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Mauer lands on DL with concussion-like symptoms

Mauer lands on DL with concussion-like symptoms

Mauer lands on DL with concussion-like symptoms

DETROIT -- The Twins will be without their All-Star catcher, as Joe Mauer was placed on the seven-day disabled list with concussion-like symptoms after Tuesday's win over the Tigers.

Mauer was a late scratch from the lineup after experiencing dizziness during batting practice. To fill Mauer's spot on the roster, Minnesota recalled first baseman/outfielder Chris Colabello from Triple-A Rochester.

"The Detroit doctor examined him and did some tests and found he had some concussion-like symptoms," Twins assistant general manager Rob Antony said. "For him, it was mainly he felt dizzy and out of sorts. He did the baseline test and they were pretty certain he had the symptoms of a possible concussion. The doctor felt like he should he go on the seven-day DL, and we agreed with that."

Mauer is expected to remain at the team hotel on Wednesday. If he feels well enough, he'll fly back to Minnesota on Thursday. One good sign is that he didn't feel sick while flying to Detroit with the team, which was something that bothered both Ryan Doumit and Wilkin Ramirez before they were both placed on the concussion DL earlier this year.

But Mauer came in with a minor bruise on his forehead after taking a foul tip to the facemask with Mets first baseman Ike Davis at the plate in the seventh inning of Monday's 6-1 loss.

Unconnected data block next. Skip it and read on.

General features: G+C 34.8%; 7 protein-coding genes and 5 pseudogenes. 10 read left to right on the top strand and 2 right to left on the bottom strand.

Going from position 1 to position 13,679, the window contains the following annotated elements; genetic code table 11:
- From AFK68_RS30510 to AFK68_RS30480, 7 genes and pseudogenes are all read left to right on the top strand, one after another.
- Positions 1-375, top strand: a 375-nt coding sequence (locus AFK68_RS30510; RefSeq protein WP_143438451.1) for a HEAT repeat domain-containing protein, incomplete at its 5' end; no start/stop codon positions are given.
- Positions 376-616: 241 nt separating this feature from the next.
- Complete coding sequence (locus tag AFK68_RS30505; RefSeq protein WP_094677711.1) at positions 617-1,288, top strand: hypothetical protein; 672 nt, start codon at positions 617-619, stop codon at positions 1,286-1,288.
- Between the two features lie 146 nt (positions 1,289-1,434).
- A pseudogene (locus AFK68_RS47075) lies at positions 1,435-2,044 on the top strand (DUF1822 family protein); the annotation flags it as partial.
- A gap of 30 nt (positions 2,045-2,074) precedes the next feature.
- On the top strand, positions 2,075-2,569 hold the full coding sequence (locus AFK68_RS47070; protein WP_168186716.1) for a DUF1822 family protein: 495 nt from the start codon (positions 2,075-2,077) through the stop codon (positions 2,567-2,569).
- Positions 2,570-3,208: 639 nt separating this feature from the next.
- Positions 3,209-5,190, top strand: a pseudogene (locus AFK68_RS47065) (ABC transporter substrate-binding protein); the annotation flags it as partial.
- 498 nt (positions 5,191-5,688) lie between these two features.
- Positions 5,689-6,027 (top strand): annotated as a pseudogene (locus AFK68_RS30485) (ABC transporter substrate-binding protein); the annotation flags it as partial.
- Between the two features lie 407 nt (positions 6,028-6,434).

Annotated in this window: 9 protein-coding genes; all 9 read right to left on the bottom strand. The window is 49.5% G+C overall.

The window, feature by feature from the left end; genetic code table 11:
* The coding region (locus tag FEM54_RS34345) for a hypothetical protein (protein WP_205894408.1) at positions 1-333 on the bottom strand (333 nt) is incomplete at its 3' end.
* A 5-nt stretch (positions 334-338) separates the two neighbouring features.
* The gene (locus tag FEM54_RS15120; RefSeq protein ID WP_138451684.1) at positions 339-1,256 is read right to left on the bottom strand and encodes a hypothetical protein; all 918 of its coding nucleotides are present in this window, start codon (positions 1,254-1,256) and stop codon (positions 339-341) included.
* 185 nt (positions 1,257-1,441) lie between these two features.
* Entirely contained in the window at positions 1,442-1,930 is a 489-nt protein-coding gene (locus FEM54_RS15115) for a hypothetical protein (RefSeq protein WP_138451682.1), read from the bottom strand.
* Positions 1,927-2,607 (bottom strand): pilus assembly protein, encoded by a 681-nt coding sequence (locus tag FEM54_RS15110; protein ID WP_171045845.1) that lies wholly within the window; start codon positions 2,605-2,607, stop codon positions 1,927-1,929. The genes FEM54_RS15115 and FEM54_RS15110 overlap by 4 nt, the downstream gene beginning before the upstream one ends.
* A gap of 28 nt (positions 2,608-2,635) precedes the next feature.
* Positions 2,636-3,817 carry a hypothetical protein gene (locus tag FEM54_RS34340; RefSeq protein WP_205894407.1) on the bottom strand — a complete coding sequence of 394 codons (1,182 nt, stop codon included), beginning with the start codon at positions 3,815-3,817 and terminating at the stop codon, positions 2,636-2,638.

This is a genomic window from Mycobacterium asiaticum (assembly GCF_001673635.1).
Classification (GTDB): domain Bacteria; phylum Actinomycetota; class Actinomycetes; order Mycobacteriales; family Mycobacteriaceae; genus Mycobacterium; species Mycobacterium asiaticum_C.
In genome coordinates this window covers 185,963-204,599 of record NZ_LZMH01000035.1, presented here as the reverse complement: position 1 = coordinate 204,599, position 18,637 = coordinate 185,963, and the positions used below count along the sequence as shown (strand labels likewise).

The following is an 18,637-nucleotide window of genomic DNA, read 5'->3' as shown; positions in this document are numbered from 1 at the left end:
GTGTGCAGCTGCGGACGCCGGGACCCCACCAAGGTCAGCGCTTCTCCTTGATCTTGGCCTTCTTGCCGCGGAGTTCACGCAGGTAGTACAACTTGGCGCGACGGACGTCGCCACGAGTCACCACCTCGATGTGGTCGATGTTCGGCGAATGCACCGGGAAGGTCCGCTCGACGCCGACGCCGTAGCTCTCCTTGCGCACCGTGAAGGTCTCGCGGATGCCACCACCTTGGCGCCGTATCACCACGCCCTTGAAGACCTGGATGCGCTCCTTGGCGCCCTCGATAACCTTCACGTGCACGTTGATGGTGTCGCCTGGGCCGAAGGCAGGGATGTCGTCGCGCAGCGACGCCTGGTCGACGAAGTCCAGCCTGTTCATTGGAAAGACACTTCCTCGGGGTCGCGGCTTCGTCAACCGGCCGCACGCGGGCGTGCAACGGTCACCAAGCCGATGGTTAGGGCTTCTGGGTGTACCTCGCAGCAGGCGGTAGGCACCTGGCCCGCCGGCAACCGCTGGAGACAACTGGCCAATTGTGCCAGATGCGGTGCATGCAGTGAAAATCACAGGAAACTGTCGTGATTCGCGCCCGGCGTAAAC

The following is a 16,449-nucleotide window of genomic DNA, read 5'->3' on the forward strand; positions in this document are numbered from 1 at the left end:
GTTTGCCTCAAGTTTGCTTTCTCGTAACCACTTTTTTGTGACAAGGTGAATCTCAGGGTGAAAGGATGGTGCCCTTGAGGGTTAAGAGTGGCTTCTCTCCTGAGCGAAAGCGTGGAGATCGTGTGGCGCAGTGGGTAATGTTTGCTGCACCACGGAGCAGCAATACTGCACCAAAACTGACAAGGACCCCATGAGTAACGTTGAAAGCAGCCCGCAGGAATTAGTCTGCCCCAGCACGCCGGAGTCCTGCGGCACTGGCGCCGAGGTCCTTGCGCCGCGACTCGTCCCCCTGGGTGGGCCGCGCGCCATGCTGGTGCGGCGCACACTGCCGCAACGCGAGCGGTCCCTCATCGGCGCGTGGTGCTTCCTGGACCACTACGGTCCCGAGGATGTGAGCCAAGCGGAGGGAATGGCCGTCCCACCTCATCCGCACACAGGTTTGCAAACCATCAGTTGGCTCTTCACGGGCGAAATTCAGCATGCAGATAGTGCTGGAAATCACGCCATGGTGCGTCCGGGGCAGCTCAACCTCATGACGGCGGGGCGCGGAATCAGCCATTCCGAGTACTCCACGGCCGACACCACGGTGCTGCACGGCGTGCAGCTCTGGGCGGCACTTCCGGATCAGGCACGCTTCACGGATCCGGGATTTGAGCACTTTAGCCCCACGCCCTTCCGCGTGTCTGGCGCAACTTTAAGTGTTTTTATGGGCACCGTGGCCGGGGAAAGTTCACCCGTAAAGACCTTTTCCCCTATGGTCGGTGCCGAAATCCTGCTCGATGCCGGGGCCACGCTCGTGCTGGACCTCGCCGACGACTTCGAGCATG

Mauer was slated to start at first base with Justin Morneau at designated hitter, but Morneau shifted back to first with Mauer out of the lineup. Josh Willingham moved from left field to DH while Wilkin Ramirez made the start in left field.

"He said his forehead was sore from a couple whacks, but when he got out there he didn't feel too awful hot so we had him checked out," Twins manager Ron Gardenhire said. "I'm glad we found out before the game, instead of during the game, to protect him."

Twins first baseman Justin Morneau, who is no stranger to concussions after suffering one in July 2011 that ended his season, said he could tell something was wrong when Mauer missed a few grounders at first during batting practice. His advice to his longtime teammate was to play it smart.

"I think it's for the best," Morneau said. "The worst thing that can happen when you have a concussion is to do something unintelligent and not tell anyone and suffer another one and be out a while. The last thing you want to see is somebody that good miss a lot of time."

Mauer has been durable this year, as he ranks second on the team in games played with 113 -- including 73 starts behind the plate. His only significant time missed came when he missed seven games due to the birth of his twin girls in late July.

Rhett Bollinger is a reporter for MLB.com. Read his blog, Bollinger Beat, and follow him on Twitter @RhettBollinger. This story was not subject to the approval of Major League Baseball or its clubs.

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